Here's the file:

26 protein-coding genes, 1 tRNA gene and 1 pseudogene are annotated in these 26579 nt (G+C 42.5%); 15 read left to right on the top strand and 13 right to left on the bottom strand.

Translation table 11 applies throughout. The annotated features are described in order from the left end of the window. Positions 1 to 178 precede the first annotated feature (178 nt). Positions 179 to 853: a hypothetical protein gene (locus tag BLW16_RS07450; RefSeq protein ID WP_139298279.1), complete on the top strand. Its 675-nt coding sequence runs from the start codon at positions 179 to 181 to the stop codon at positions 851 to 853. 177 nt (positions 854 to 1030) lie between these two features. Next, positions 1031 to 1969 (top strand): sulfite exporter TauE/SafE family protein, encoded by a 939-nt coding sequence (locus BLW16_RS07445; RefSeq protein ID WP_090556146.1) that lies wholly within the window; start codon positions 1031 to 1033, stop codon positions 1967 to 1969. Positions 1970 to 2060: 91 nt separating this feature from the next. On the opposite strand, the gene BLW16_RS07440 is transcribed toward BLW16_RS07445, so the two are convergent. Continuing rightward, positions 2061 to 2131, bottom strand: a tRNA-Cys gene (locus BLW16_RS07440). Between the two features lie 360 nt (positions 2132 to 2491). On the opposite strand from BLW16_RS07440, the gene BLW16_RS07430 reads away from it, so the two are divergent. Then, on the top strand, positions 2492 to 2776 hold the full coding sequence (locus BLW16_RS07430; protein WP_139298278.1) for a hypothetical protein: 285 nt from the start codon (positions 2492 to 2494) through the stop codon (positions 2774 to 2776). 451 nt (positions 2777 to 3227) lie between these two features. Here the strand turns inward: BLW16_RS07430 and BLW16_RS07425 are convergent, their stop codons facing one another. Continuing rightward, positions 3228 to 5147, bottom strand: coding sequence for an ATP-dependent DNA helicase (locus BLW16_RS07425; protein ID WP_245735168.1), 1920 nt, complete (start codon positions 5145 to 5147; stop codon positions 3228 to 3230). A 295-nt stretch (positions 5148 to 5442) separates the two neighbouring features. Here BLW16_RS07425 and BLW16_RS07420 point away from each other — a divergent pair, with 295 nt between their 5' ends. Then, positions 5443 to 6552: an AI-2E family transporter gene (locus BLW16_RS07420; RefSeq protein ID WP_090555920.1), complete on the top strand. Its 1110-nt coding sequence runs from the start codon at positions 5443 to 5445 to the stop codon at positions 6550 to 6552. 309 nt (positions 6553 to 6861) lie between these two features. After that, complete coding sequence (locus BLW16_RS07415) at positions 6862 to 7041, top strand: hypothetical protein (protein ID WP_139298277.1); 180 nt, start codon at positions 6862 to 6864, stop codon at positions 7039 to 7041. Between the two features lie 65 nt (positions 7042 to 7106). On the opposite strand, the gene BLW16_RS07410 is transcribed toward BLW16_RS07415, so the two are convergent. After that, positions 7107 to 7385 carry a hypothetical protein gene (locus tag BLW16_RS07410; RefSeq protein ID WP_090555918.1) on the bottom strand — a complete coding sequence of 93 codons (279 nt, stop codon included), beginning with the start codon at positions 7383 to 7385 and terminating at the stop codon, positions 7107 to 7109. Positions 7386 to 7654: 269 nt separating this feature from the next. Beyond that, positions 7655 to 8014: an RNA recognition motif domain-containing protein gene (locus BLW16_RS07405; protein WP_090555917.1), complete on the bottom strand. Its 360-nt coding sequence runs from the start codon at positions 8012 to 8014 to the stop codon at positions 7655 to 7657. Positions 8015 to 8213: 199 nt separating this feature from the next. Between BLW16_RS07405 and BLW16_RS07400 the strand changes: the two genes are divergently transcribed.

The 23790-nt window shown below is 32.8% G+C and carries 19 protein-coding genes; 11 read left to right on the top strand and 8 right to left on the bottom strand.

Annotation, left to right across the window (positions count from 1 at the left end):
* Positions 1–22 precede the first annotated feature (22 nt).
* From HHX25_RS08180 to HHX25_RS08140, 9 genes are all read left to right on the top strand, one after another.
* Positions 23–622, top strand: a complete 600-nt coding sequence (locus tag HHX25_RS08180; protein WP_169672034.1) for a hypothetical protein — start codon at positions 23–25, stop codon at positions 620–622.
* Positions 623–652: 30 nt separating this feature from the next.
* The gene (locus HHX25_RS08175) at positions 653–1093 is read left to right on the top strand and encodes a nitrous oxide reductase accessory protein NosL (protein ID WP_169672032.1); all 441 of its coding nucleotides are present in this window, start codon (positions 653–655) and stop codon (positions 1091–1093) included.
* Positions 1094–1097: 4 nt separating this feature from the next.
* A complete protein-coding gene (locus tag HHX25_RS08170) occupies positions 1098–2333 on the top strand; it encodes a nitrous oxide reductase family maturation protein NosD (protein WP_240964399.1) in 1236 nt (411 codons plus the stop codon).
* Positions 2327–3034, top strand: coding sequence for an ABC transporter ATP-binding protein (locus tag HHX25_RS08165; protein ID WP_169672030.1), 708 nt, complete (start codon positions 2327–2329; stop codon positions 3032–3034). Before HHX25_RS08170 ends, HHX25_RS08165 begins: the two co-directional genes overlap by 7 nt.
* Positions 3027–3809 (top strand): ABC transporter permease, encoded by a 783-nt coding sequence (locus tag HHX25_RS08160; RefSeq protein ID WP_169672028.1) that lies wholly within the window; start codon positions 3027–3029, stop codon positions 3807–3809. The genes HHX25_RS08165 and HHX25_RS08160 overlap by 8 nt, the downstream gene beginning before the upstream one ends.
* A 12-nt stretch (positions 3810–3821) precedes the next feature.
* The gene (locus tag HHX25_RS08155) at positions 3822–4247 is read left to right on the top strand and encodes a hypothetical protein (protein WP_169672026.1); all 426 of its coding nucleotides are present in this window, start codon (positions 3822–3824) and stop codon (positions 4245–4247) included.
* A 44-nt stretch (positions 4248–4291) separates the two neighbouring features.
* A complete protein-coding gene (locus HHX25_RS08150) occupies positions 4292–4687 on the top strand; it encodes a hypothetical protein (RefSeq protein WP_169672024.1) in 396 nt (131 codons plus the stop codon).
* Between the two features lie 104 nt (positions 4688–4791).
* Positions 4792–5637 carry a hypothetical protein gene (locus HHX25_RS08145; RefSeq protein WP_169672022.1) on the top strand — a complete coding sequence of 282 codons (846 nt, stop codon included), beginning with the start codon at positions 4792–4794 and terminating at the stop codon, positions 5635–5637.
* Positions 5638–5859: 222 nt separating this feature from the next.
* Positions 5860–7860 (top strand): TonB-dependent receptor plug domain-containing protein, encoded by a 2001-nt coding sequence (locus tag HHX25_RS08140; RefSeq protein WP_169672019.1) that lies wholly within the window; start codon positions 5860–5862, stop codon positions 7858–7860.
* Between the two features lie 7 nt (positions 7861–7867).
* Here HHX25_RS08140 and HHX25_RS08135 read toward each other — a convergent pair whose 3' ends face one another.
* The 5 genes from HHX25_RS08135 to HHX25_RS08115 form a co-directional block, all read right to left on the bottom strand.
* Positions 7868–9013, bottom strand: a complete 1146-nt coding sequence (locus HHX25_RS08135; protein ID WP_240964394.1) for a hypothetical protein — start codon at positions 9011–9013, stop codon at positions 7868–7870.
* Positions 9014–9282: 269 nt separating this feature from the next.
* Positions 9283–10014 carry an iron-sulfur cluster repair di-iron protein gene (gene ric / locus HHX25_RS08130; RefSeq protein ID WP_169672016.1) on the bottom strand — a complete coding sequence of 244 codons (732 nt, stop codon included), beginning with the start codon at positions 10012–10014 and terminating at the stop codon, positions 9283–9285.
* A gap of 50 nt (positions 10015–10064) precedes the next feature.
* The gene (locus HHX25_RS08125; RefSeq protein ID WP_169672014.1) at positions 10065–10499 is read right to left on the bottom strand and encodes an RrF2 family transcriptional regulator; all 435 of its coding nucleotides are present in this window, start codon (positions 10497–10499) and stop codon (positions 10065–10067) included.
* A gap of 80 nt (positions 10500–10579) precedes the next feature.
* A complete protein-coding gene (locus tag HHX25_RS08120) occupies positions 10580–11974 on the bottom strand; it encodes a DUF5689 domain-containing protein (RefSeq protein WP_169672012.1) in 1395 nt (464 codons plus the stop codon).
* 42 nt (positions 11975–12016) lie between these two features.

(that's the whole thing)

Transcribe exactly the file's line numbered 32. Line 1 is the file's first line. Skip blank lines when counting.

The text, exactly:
* 42 nt (positions 11975–12016) lie between these two features.